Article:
Thursday, 21 November 2013

Dinosaur Bone Damaged in WWII Revealed with 3D Printing

The identity of a mislabeled fossil damaged in a World War II era bombing has finally been revealed as part of an enormous long-necked plant-eating dinosaur.

The fossil, tucked inside the plaster jacket paleontologist wrapped around it more than 100 years ago, belongs to the Museum of National History in Berlin. During World War II, a bomb fell on the museum's east wing, collapsing the basement where dinosaur fossils were stored.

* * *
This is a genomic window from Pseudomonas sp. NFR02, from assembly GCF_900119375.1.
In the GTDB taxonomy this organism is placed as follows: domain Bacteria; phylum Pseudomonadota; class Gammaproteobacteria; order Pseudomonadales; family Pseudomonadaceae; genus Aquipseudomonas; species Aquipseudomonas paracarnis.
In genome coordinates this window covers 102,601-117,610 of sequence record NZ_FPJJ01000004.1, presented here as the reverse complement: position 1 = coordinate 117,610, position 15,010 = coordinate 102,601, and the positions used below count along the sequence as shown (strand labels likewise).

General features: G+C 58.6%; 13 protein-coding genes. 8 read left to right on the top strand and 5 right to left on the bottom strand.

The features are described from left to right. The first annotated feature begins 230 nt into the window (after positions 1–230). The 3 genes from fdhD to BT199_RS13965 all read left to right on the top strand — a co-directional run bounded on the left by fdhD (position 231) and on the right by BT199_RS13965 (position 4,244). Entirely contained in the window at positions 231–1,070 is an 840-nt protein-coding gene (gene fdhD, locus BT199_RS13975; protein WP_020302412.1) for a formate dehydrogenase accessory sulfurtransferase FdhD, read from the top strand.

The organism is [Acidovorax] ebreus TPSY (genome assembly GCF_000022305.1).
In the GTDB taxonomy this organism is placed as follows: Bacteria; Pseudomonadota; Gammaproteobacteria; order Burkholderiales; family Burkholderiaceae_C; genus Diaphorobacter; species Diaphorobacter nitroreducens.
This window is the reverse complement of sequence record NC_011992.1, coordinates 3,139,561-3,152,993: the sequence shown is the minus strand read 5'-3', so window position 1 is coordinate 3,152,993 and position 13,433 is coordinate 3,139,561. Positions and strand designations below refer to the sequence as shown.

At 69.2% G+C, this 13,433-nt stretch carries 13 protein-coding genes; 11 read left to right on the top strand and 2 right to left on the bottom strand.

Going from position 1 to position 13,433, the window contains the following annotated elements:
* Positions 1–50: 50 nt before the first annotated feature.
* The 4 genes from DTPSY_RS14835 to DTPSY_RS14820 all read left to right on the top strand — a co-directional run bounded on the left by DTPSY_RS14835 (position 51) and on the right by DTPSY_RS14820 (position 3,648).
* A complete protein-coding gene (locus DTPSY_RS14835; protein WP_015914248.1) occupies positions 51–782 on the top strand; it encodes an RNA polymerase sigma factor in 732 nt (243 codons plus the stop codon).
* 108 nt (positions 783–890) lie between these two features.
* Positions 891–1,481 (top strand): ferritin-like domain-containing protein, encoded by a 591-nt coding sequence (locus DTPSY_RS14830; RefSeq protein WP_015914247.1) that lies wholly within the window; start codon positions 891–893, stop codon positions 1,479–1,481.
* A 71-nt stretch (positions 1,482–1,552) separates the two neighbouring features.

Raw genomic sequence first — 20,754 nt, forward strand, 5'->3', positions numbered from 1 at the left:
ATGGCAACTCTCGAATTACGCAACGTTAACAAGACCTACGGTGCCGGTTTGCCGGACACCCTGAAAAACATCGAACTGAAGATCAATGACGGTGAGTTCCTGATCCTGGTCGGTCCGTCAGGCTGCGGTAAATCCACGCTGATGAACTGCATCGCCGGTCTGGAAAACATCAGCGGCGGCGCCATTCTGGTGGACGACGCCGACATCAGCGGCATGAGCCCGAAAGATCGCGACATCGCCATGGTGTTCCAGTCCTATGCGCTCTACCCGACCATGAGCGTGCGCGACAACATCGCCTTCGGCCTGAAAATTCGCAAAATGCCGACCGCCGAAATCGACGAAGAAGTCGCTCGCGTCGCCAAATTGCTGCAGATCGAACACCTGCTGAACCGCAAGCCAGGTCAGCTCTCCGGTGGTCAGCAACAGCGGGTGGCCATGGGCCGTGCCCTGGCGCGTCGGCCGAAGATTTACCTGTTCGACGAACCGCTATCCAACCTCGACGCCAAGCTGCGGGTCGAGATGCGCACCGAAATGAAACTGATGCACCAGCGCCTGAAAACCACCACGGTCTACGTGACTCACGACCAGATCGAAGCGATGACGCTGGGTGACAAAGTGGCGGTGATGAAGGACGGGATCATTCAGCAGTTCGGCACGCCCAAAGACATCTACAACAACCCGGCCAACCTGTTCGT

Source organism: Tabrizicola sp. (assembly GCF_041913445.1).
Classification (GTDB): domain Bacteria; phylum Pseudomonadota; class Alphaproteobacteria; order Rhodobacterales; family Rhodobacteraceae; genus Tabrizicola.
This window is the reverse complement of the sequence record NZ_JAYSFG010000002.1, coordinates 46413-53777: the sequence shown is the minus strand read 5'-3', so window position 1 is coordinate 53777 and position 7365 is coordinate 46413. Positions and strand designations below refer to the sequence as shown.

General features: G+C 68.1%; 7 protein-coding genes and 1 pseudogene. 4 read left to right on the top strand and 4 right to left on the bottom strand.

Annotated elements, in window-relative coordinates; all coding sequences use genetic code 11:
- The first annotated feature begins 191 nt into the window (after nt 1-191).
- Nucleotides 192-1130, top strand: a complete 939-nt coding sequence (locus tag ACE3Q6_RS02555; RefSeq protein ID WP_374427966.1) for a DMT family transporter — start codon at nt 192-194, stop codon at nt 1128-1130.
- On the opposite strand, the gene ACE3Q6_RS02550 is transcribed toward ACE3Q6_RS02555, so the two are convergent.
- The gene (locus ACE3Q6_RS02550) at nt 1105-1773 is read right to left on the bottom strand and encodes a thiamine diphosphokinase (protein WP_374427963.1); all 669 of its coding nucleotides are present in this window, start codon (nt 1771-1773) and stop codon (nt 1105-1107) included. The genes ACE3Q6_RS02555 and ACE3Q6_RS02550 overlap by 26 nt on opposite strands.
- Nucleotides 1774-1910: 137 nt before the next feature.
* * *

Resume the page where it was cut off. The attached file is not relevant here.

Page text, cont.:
Many fossils were reduced to dust in the bombing, and the ones that survived were scattered and mixed up. Making matters worse, bones from two separate expeditions had been housed in the same area. One expedition, in Tanzania, ran from 1909 to 1913 and brought back 235 tons of fossils, labeled with letters based on their locations. The other fossils came from a 1909 discovery in Halberstadt, Germany. Those bones also used a letter-based label system — but the letters referred not to locations, but to individual animals.

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